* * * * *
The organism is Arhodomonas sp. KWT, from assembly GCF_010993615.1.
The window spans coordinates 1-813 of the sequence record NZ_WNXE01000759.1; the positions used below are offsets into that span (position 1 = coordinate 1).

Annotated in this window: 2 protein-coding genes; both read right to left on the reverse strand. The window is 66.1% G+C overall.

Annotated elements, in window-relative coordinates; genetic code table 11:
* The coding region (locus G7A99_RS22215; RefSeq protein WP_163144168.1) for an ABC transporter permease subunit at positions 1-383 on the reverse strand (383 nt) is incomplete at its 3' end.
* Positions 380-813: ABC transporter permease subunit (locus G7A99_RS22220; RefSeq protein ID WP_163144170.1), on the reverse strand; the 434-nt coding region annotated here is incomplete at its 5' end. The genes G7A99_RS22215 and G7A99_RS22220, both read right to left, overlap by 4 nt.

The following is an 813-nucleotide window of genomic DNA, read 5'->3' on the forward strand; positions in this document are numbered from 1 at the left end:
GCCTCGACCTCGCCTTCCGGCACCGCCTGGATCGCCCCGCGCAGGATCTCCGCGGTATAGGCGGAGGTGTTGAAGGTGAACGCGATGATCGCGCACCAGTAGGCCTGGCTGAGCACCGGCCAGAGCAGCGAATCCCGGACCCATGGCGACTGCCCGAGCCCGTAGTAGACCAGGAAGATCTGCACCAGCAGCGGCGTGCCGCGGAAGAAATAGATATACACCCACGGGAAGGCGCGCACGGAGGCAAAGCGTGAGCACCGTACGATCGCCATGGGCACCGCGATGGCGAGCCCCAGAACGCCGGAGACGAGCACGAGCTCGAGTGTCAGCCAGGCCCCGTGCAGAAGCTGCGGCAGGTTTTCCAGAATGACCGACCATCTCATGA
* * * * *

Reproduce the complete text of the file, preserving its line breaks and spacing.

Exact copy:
The organism is Arhodomonas sp. KWT, from assembly GCF_010993615.1.
The window spans coordinates 1-813 of the sequence record NZ_WNXE01000759.1; the positions used below are offsets into that span (position 1 = coordinate 1).

Annotated in this window: 2 protein-coding genes; both read right to left on the reverse strand. The window is 66.1% G+C overall.

Annotated elements, in window-relative coordinates; genetic code table 11:
* The coding region (locus G7A99_RS22215; RefSeq protein WP_163144168.1) for an ABC transporter permease subunit at positions 1-383 on the reverse strand (383 nt) is incomplete at its 3' end.
* Positions 380-813: ABC transporter permease subunit (locus G7A99_RS22220; RefSeq protein ID WP_163144170.1), on the reverse strand; the 434-nt coding region annotated here is incomplete at its 5' end. The genes G7A99_RS22215 and G7A99_RS22220, both read right to left, overlap by 4 nt.

The following is an 813-nucleotide window of genomic DNA, read 5'->3' on the forward strand; positions in this document are numbered from 1 at the left end:
GCCTCGACCTCGCCTTCCGGCACCGCCTGGATCGCCCCGCGCAGGATCTCCGCGGTATAGGCGGAGGTGTTGAAGGTGAACGCGATGATCGCGCACCAGTAGGCCTGGCTGAGCACCGGCCAGAGCAGCGAATCCCGGACCCATGGCGACTGCCCGAGCCCGTAGTAGACCAGGAAGATCTGCACCAGCAGCGGCGTGCCGCGGAAGAAATAGATATACACCCACGGGAAGGCGCGCACGGAGGCAAAGCGTGAGCACCGTACGATCGCCATGGGCACCGCGATGGCGAGCCCCAGAACGCCGGAGACGAGCACGAGCTCGAGTGTCAGCCAGGCCCCGTGCAGAAGCTGCGGCAGGTTTTCCAGAATGACCGACCATCTCATGA